Traumatic injury to the portal vein

Ann Surg. 1975 May;181(5):519-22. doi: 10.1097/00000658-197505000-00003.


Traumatic injuries to the upper abdominal vasculature pose difficult management problems related to both exposure and associated injuries. Among those injuries that are more difficult to manage are those involving the portal vein. While occurring rarely, portal vein injuries require specific therapeutic considerations. Between January, 1968, and July, 1974, over 2000 patients were treated operatively for abdominal trauma at the Ben Taub General Hospital. Among these patients, 22 had injury to the portal vein. Seventeen portal vein injuries were secondary to gunshot wounds, 3 to stab wounds, and 2 to blunt trauma. Associated injuries to the inferior vena cava, pancreas, liver and bile ducts were common. Three patients had associated abdominal aortic injuries, two with acute aorto-caval fistulae. Nine patients died from from failure to control hemorrhage. Eleven were long-term survivors, including two who required pancreataico-duodenectomy as well as portal venorrhaphy. Late complications were rare. The operative approach to patients with traumatic injuries to multiple organs in the upper abdomen, including the portal vein, requires aggressive management and predetermined sequential methods of repair. In spite of innumerable associated injuries, portal vein injuries can be successfully managed in a significant number of patients using generally available surgical techniques and several adjunctive maneuvers.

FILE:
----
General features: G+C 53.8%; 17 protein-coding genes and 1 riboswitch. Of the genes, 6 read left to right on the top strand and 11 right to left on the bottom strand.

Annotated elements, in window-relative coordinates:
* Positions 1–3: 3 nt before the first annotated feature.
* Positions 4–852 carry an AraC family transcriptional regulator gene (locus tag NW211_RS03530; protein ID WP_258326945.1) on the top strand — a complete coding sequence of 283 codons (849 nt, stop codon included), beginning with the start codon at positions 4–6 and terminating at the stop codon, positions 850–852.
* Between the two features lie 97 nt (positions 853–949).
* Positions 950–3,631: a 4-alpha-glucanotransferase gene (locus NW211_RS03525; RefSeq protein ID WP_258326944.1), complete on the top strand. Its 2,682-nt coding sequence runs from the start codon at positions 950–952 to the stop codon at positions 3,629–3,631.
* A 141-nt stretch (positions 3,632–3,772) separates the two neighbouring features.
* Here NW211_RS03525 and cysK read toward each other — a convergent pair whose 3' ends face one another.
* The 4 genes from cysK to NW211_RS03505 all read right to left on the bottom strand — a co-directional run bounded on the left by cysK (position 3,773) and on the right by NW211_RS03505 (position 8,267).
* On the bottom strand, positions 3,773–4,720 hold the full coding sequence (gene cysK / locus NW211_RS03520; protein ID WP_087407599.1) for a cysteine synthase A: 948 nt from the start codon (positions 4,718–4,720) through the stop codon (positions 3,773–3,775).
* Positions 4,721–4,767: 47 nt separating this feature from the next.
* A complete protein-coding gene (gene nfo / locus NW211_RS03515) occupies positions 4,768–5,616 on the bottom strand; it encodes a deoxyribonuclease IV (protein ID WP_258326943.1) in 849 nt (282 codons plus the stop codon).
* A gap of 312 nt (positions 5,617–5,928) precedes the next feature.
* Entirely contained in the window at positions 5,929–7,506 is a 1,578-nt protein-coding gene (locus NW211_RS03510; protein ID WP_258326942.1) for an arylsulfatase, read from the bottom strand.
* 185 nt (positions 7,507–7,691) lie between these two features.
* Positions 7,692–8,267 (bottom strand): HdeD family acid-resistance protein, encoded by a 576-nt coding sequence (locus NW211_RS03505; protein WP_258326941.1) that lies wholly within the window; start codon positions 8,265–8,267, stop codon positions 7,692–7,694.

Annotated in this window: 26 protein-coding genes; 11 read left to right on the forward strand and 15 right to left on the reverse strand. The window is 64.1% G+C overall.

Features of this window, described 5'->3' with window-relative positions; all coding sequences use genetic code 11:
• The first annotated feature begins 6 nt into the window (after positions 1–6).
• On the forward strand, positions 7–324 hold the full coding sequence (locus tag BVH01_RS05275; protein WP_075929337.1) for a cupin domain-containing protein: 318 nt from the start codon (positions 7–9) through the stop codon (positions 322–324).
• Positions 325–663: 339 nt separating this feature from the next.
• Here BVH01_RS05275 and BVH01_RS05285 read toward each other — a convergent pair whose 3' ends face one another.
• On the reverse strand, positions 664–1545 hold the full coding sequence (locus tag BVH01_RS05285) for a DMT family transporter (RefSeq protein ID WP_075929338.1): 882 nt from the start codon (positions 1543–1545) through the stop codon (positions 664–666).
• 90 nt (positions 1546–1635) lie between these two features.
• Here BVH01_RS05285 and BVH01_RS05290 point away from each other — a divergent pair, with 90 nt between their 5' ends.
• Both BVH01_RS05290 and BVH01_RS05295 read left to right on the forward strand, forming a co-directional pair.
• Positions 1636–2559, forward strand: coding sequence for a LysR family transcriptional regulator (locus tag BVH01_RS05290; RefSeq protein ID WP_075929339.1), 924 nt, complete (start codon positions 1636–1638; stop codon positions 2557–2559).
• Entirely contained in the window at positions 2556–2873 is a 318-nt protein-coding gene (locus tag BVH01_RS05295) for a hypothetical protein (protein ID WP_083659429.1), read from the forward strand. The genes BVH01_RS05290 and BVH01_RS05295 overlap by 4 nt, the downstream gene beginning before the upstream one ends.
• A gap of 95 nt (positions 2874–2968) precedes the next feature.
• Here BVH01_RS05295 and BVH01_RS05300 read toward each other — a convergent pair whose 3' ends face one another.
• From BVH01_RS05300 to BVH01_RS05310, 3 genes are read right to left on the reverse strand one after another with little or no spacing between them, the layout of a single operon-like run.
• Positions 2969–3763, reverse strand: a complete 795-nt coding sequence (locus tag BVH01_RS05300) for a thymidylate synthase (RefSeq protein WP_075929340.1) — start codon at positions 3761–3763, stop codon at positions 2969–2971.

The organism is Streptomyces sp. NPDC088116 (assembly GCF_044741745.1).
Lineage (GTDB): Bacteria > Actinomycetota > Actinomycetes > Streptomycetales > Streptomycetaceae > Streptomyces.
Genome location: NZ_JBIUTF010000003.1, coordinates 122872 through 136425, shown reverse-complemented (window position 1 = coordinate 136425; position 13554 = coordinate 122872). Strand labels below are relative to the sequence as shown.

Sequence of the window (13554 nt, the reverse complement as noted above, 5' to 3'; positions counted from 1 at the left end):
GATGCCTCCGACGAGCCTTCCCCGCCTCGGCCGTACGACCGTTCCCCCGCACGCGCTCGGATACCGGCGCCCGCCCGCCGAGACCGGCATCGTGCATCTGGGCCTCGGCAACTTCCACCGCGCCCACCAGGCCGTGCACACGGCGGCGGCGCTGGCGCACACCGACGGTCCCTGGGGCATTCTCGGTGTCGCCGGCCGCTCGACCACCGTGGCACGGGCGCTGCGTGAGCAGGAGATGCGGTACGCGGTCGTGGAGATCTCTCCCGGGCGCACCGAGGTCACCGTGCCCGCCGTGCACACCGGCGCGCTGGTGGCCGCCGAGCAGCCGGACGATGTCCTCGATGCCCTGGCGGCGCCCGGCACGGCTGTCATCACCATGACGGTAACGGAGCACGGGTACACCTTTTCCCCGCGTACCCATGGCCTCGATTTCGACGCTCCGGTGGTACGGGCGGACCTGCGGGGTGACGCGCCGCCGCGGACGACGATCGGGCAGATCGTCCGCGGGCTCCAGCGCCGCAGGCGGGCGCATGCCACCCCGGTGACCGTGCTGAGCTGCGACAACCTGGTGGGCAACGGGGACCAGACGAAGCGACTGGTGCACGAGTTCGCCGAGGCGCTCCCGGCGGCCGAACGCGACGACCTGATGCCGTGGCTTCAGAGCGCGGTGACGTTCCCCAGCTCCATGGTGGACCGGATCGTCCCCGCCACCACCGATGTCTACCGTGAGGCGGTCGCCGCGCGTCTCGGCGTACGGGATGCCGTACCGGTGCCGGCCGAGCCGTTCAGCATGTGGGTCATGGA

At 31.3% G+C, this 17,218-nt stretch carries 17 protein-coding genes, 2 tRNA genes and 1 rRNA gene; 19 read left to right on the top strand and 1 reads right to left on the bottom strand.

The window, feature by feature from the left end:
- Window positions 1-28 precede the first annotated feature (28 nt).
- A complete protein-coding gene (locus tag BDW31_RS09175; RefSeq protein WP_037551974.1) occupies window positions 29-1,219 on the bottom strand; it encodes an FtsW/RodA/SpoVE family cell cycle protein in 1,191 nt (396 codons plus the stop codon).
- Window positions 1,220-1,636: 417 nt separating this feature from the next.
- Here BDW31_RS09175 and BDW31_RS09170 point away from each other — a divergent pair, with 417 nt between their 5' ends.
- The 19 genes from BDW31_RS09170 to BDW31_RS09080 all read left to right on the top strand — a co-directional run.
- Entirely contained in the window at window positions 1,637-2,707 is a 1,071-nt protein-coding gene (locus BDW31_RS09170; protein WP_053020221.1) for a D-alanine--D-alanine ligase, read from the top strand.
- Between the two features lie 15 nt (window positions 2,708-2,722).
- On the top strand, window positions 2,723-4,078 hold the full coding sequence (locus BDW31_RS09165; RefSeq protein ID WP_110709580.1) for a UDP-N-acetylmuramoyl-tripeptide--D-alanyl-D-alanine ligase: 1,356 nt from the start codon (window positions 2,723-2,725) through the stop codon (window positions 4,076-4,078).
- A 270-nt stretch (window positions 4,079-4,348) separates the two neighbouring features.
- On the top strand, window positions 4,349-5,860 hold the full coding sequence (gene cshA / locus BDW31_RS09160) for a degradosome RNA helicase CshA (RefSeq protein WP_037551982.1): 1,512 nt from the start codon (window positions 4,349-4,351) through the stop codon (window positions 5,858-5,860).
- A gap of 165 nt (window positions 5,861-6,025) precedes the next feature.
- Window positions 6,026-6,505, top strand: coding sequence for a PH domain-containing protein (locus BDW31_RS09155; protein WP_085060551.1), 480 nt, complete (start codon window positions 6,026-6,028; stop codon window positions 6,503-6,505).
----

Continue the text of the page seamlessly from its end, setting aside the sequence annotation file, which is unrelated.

MeSH terms

  • Abdominal Injuries / surgery
  • Adult
  • Female
  • Hemorrhage / surgery
  • Humans
  • Ligation
  • Liver / injuries
  • Male
  • Methods
  • Pancreas / injuries
  • Portal Vein / injuries*
  • Vena Cava, Inferior / injuries
  • Wounds and Injuries / complications